If the world held a Bug Olympics, we would be amazed by astounding athletic feats and new and different world records set by tiny competitors. Of course there would be gold medals for strength and speed and agility, but there would be new categories of competition, too, like the most explosive bug and the best glue stick….
Please send me your favorite bug athletes. I’ll add them to the list.
Email me at firstname.lastname@example.org.
Best glue stick: Weaver Ant larva
Weaver Ants build their nests by rolling up leaves and sticking them together. They get the “glue” they need by picking up a larva and squeezing its abdomen to make it produce a sticky silk thread. The larva isn’t hurt and doesn’t struggle. Maybe it likes being a glue stick.
Worst dressed bug: Assassin Bug nymph
The Assassin Bug nymph dresses itself in sand grains and dead ants. Its outfit isn’t very attractive, but it provides good camouflage and attracts other ants, which the Assassin Bug nymph is glad to eat.
Most explosive bug: Bombardier Beetle
When a Bombardier Beetle is threatened, it squirts burning chemicals from the tip of its abdomen in a series of explosions of heat, color, and noise.
Fastest sprinter: Tiger Beetle
A Tiger Beetle, the fastest insect on earth, can run two feet per second, which is only 1.5 miles per hour, but if the beetle were as big as a horse, its speed would be 250 miles per hour.
Best gymnast: Springtail
A Springtail can jump 40 times its own length to escape predators. As it flies through the air, it does one or more back-somersaults.
Coolest bug: Wooly Bear Caterpillar
A Wooly Bear Caterpillar can survive an Arctic winter with temperatures as low as -90 degrees. The caterpillar produces a natural antifreeze that enables it to slowly become frozen except for the very innermost part of its cells. In the spring, it thaws out and crawls away.
Best weight lifter: Rhinoceros Beetle
A Rhinoceros Beetle, which is as large as a mouse, may be the strongest animal on earth. It can lift about 850 times its own body weight.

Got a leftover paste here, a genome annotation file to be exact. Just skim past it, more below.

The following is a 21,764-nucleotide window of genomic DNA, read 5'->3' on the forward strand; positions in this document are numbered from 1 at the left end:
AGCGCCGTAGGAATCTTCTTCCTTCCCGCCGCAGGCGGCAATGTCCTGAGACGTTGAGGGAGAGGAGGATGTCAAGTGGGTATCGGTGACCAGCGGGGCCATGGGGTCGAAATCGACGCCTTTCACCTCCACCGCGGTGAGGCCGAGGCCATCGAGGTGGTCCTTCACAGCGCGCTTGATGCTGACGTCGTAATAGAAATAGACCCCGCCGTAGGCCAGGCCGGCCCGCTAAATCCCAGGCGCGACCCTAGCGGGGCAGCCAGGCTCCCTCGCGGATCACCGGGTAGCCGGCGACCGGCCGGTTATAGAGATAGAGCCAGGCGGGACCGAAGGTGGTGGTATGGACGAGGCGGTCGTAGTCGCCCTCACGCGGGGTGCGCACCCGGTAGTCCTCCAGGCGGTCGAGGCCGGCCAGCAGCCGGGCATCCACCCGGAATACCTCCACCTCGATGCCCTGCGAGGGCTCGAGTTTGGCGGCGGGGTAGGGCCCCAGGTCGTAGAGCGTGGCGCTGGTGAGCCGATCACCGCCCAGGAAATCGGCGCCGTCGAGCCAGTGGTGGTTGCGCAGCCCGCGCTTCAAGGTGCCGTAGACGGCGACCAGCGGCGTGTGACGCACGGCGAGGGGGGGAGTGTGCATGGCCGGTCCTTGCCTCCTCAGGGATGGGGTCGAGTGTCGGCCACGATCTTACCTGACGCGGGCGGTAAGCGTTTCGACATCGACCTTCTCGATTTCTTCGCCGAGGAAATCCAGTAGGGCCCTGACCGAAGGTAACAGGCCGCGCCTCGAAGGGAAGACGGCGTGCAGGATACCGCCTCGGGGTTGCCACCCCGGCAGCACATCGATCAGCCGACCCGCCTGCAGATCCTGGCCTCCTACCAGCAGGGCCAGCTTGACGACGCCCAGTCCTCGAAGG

World’s smallest insect: Fairyfly
Fairyflies are tiny, tiny wasps less than .2 mm long, the size of a period at the end of a sentence.
World’s largest insect: Titan Beetle
The Titan Beetle can reach more than seven inches in length. It can inflict a painful bite, too.
Best sleeping pill: Pill Millipede
When a Pill Millipede is attached, it oozes a special chemical that makes its attacker sleepy. The Pill Millipede can put a Wold Spider to sleep for 12 hours. Maybe it should be called a Sleeping-pill Millipede.
Best soldiers: Army Ants
Tropical Army Ants march in an army of millions, up to 65 feet across. They eat almost anything in their path, including small animals.
Best snorkeler: Whirligig Beetle
Whirligigs have compound eyes that are divided into two, with one pair above the water and one pair below. Since they can see both above and below the water surface, they can watch for enemies such as a heron or a fish at the same time.
Most numerous: Leafhoppers
There are more leafhopper species worldwide than all species of birds, mammals, reptiles, and amphibians combined. In a field full of leafhoppers, there may be several million per acre.
From Busy with Bugs by Toni Albert. Check it out!
Toni Albert, M.Ed., is an award-winning author of more than 40 books. Her lifelong love for nature, children, and books inspired her to commit her publishing business, Trickle Creek Books, to “teaching kids to care for the Earth.”